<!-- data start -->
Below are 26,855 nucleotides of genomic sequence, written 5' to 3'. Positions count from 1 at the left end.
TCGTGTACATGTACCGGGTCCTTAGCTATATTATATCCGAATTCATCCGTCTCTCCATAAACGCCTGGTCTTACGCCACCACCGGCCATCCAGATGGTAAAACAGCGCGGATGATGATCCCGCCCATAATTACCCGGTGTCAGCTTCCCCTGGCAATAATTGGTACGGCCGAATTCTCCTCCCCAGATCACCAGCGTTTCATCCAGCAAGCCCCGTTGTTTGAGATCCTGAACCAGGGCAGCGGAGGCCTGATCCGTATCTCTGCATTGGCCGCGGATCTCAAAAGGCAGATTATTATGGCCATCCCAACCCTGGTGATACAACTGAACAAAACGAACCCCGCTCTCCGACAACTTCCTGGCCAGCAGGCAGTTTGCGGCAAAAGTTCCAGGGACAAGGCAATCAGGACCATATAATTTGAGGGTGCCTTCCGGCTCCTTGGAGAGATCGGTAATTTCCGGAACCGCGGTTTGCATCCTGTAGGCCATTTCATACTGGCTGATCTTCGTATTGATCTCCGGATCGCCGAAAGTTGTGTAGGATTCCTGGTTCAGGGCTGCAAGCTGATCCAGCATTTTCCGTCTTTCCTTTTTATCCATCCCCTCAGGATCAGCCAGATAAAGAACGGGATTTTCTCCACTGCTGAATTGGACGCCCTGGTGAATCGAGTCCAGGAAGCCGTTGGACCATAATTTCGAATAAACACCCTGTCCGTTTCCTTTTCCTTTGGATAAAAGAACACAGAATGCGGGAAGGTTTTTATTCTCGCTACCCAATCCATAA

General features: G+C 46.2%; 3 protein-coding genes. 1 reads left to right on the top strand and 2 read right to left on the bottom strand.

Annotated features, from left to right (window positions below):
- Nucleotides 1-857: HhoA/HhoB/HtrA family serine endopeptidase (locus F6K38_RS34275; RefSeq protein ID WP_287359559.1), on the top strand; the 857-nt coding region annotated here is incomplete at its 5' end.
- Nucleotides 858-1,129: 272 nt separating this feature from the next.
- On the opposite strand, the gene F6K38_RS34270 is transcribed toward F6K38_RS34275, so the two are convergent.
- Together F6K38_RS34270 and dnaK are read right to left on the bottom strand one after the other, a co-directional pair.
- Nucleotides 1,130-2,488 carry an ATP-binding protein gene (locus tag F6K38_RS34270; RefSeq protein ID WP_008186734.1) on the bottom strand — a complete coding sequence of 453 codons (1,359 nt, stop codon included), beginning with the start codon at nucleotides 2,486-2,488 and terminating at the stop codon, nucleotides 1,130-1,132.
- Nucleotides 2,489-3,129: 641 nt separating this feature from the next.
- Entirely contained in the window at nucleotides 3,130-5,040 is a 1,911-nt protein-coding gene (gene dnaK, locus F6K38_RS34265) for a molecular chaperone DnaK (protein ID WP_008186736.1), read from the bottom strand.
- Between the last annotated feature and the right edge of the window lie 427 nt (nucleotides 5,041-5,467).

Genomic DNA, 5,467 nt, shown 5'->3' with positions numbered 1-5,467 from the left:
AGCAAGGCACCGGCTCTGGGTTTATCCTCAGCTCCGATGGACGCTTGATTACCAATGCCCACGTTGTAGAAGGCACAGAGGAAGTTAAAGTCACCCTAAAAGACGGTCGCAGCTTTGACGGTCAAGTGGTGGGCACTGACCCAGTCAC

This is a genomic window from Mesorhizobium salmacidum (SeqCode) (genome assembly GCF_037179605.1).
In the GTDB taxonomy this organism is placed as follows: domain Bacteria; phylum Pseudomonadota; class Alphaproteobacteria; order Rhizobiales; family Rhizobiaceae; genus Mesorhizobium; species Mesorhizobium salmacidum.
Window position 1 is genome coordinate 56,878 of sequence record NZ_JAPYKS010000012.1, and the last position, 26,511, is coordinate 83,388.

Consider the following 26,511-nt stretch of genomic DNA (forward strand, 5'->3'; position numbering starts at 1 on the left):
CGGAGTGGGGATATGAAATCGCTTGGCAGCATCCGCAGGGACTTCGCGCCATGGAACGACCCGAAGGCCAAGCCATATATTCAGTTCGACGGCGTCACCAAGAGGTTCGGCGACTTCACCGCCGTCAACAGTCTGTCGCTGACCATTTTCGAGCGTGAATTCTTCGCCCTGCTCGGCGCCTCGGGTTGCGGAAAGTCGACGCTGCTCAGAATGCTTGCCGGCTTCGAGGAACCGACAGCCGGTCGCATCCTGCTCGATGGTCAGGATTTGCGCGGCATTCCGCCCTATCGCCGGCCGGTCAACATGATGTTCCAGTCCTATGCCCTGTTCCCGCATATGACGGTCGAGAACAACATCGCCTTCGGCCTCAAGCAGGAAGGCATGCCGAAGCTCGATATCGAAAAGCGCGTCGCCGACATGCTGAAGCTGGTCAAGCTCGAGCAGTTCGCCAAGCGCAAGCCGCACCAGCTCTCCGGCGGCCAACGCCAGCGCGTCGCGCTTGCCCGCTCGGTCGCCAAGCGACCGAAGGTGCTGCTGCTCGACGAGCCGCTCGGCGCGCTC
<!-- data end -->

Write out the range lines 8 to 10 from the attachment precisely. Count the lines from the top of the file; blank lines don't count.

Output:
- Together F6K38_RS34270 and dnaK are read right to left on the bottom strand one after the other, a co-directional pair.
- Nucleotides 1,130-2,488 carry an ATP-binding protein gene (locus tag F6K38_RS34270; RefSeq protein ID WP_008186734.1) on the bottom strand — a complete coding sequence of 453 codons (1,359 nt, stop codon included), beginning with the start codon at nucleotides 2,486-2,488 and terminating at the stop codon, nucleotides 1,130-1,132.
- Nucleotides 2,489-3,129: 641 nt separating this feature from the next.